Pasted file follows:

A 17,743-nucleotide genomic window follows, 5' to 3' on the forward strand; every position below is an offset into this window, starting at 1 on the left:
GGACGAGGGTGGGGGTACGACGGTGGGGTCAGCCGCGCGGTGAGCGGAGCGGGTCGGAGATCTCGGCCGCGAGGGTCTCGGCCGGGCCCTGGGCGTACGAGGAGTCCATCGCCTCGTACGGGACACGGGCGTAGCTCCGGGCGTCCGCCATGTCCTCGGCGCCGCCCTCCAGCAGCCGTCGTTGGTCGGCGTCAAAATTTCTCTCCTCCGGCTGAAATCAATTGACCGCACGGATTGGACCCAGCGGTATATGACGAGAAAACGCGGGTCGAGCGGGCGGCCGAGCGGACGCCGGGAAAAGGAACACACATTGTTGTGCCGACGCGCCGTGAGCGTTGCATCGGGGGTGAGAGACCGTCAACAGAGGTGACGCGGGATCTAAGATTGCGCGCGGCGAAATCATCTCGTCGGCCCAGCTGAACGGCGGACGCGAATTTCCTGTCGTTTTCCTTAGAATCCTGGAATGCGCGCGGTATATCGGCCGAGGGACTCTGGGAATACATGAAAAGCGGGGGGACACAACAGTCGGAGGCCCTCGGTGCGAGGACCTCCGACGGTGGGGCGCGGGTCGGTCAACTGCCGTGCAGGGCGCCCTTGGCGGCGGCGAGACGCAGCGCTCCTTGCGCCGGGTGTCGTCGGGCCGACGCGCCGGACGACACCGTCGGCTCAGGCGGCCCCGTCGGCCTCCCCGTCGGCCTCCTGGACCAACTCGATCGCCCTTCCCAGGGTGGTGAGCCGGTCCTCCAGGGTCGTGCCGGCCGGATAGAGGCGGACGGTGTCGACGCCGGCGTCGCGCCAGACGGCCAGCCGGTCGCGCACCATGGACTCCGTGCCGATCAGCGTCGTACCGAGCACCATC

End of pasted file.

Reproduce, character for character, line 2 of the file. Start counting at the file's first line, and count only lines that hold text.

GGACGAGGGTGGGGGTACGACGGTGGGGTCAGCCGCGCGGTGAGCGGAGCGGGTCGGAGATCTCGGCCGCGAGGGTCTCGGCCGGGCCCTGGGCGTACGAGGAGTCCATCGCCTCGTACGGGACACGGGCGTAGCTCCGGGCGTCCGCCATGTCCTCGGCGCCGCCCTCCAGCAGCCGTCGTTGGTCGGCGTCAAAATTTCTCTCCTCCGGCTGAAATCAATTGACCGCACGGATTGGACCCAGCGGTATATGACGAGAAAACGCGGGTCGAGCGGGCGGCCGAGCGGACGCCGGGAAAAGGAACACACATTGTTGTGCCGACGCGCCGTGAGCGTTGCATCGGGGGTGAGAGACCGTCAACAGAGGTGACGCGGGATCTAAGATTGCGCGCGGCGAAATCATCTCGTCGGCCCAGCTGAACGGCGGACGCGAATTTCCTGTCGTTTTCCTTAGAATCCTGGAATGCGCGCGGTATATCGGCCGAGGGACTCTGGGAATACATGAAAAGCGGGGGGACACAACAGTCGGAGGCCCTCGGTGCGAGGACCTCCGACGGTGGGGCGCGGGTCGGTCAACTGCCGTGCAGGGCGCCCTTGGCGGCGGCGAGACGCAGCGCTCCTTGCGCCGGGTGTCGTCGGGCCGACGCGCCGGACGACACCGTCGGCTCAGGCGGCCCCGTCGGCCTCCCCGTCGGCCTCCTGGACCAACTCGATCGCCCTTCCCAGGGTGGTGAGCCGGTCCTCCAGGGTCGTGCCGGCCGGATAGAGGCGGACGGTGTCGACGCCGGCGTCGCGCCAGACGGCCAGCCGGTCGCGCACCATGGACTCCGTGCCGATCAGCGTCGTACCGAGCACCATC